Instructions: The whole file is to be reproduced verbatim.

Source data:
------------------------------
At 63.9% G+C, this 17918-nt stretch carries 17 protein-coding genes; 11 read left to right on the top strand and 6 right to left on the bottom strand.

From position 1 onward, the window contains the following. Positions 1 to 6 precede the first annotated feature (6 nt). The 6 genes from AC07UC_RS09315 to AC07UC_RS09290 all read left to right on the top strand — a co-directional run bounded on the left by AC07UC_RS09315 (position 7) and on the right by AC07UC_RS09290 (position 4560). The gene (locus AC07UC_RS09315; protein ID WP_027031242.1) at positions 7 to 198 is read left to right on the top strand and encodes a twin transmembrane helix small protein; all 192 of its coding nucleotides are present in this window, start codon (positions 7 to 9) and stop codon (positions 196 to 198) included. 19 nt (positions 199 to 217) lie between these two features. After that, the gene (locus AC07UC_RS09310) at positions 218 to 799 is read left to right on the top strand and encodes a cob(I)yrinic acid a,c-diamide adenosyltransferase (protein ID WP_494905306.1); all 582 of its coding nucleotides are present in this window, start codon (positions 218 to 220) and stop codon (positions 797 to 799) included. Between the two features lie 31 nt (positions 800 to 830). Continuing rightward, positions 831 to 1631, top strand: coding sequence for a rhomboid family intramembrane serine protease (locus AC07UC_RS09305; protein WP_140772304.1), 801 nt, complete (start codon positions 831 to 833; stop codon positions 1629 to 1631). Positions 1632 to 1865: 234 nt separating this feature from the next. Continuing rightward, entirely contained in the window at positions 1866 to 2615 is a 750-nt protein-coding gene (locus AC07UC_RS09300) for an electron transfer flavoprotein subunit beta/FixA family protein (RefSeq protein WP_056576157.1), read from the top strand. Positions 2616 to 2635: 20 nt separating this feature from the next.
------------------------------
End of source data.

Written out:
At 63.9% G+C, this 17918-nt stretch carries 17 protein-coding genes; 11 read left to right on the top strand and 6 right to left on the bottom strand.

From position 1 onward, the window contains the following. Positions 1 to 6 precede the first annotated feature (6 nt). The 6 genes from AC07UC_RS09315 to AC07UC_RS09290 all read left to right on the top strand — a co-directional run bounded on the left by AC07UC_RS09315 (position 7) and on the right by AC07UC_RS09290 (position 4560). The gene (locus AC07UC_RS09315; protein ID WP_027031242.1) at positions 7 to 198 is read left to right on the top strand and encodes a twin transmembrane helix small protein; all 192 of its coding nucleotides are present in this window, start codon (positions 7 to 9) and stop codon (positions 196 to 198) included. 19 nt (positions 199 to 217) lie between these two features. After that, the gene (locus AC07UC_RS09310) at positions 218 to 799 is read left to right on the top strand and encodes a cob(I)yrinic acid a,c-diamide adenosyltransferase (protein ID WP_494905306.1); all 582 of its coding nucleotides are present in this window, start codon (positions 218 to 220) and stop codon (positions 797 to 799) included. Between the two features lie 31 nt (positions 800 to 830). Continuing rightward, positions 831 to 1631, top strand: coding sequence for a rhomboid family intramembrane serine protease (locus AC07UC_RS09305; protein WP_140772304.1), 801 nt, complete (start codon positions 831 to 833; stop codon positions 1629 to 1631). Positions 1632 to 1865: 234 nt separating this feature from the next. Continuing rightward, entirely contained in the window at positions 1866 to 2615 is a 750-nt protein-coding gene (locus AC07UC_RS09300) for an electron transfer flavoprotein subunit beta/FixA family protein (RefSeq protein WP_056576157.1), read from the top strand. Positions 2616 to 2635: 20 nt separating this feature from the next.